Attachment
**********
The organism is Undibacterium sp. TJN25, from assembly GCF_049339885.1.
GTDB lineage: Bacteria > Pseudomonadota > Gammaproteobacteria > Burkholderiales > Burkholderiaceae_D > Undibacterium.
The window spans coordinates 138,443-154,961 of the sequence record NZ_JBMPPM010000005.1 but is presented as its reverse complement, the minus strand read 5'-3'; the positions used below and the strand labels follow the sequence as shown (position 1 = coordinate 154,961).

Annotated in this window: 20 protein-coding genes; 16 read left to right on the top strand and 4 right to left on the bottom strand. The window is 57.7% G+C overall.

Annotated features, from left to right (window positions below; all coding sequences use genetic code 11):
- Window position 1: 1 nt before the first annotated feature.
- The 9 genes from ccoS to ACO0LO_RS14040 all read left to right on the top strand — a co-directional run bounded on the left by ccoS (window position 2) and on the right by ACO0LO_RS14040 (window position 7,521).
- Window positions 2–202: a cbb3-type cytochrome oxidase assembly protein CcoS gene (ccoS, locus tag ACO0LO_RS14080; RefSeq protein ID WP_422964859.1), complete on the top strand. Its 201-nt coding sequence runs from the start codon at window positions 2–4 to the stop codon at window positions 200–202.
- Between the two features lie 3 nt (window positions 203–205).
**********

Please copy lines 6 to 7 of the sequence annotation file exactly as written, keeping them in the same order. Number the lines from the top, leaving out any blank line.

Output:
- Window position 1: 1 nt before the first annotated feature.
- The 9 genes from ccoS to ACO0LO_RS14040 all read left to right on the top strand — a co-directional run bounded on the left by ccoS (window position 2) and on the right by ACO0LO_RS14040 (window position 7,521).